Biocene House 1.0

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Biocene House 1.0
Marcos Cruz and Brenda Parker with Tim Lucas, Peter Scully, and Duncan Cameron
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Proposal for the LFA Eco-home pavilion design competition, London

The project for the Biocene House puts forwarda novel typology that maximises the building’s surface area, creating a seriesof spatial infolds – villi – to bring the urban microbiome into the home

Plan layout

The Biocene House: growing, inhabiting, connecting

The Biocene House is a prototype of a space for collective living. Taking the brief of the Eco-home, we proposed to explore how the domestic spaces of the future will be used. At a time of ever-growing dislocation within our societies, we believe that architectural design should facilitate networks of solidarity. Homes will become inherently permeable and porous in terms of their social and ecological ambitions.

Typology: The Biocene House 1.0 is to be understood in line of a spatial evolution that developed from rigid internal organisation that is blocked off from the exterior to more flexible and permeable that merges outer and inner environments into a open continuum.

Preliminary geometric studies (phase 1)

The floor plan and layout of the Biocene House 1.0 follows a social agenda with a corecommunal space in its core. Specific zones surround this area reflect functionality, rather than the idea of rooms. This enables flexibility and plasticity in how space is used. It reflects how we might need to also adapt space over time in our modern definition of family life that is not strictly normative to the ethos which has come to dominate our present building formats.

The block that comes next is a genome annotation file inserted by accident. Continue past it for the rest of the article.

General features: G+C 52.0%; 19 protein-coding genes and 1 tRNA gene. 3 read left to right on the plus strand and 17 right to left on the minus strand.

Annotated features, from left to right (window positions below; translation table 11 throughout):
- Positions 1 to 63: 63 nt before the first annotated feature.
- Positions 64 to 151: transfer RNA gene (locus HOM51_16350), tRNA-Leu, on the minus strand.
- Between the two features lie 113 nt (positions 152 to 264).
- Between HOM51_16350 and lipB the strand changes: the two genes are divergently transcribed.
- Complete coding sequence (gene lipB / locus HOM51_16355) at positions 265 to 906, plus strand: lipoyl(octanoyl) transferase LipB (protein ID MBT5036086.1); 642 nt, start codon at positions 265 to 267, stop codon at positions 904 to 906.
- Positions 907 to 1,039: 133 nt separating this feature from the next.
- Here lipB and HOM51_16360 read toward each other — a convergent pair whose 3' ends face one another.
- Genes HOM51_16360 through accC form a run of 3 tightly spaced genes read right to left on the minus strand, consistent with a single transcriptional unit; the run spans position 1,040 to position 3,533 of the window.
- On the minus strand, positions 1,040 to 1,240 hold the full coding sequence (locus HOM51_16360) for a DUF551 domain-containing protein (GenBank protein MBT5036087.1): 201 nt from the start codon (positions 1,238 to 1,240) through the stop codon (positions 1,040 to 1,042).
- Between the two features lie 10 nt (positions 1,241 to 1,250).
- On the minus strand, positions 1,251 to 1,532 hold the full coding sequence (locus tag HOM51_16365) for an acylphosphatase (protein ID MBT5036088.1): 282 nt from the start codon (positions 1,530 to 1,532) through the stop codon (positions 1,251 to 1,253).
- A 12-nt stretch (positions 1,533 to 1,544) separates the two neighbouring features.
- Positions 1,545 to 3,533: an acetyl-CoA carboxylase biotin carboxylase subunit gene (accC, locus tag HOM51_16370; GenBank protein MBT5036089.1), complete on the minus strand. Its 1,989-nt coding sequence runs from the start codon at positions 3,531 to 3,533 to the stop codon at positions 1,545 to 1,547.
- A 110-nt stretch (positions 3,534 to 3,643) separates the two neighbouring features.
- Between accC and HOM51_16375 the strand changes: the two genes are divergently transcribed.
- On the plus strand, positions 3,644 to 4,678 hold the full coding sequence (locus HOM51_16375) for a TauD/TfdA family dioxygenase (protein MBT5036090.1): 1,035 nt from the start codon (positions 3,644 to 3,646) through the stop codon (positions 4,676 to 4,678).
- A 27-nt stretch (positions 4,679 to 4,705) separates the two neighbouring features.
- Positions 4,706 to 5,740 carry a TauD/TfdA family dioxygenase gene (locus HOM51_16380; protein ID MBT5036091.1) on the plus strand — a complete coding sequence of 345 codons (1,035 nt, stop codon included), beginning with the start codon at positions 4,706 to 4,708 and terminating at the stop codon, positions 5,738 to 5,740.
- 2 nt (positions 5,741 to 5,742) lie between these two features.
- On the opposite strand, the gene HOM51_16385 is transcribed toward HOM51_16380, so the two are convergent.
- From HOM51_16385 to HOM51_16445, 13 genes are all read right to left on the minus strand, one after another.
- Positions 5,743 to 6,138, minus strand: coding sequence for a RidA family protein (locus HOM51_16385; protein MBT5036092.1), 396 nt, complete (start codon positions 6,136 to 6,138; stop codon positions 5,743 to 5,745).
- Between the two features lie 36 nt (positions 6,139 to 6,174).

Preliminary studies of interior nd exterior spaces (phase 2)

The notion of fluidity will prevail in terms of how we will organise ourinteriors. The home becomes a place that supports care e.g. dynamics of adult relationships; the raising of children; incorporating multiple generations, as well as the locus where we begin caring for our environment. The maximised surface area of the façade supports exchangewith our surroundings.

Interior view with 'villi'

Nexus with planetary cycles: The biome of the structure will actively enable connection and ecological participation e.g. water recoveryand carbon capture. Ultimately, this will reduce our dependence on infrastructure: becoming the autonomous home in terms of energy generation and recycling. The future home embodies principles of microbiome-inspired green infrastructure (MIGI) as a means of performing ecosystem services and improving human health. By enriching biodiversity in the immediate surroundings, the building will support a robust microbiome for inhabitants. Valuable surface area generated by the “villi” infolds become spaces for food cultivation, thus creating more pathways for exposure to arange of beneficial microbes.

Exterior view with 'villi'

Materiality: The construction industry has created cheap and durable materials, however theyhave huge resource requirements, generate pollution and are fundamentally linear in nature. In the EcoHome we wish to explore new and experimental materiality developed in our team. Nature becomes the medium for the Biocene House, where we demonstrate the ways that bio-integrated design can offer possibilities for a more responsive palette. Here we present pathways towards a more radical interaction through biotechnologically grown materials, activation of surfaces as scaffolds for biological growth and the reduction of carbon footprint through industrial symbiosis to create new materials from waste.

Extruded axo of construction


Team: Marcos Cruz and Brenda Parker with Tim Lucas, Peter Scully, and Duncan Cameron

Collaboration: Ayelen Franceschini, Nina Jotanović, Alex Lacatusu, Ian Robinson, Daniel Ningkang Wen

Engineering: Tim Lucas with Giulio Gianni (Price &Myers)

Manufacturing: Peter Scully (UCL B-Made)

Organisation: Worshipful Company of Chartered Architects  / London Festival of Architecture

Year: 2023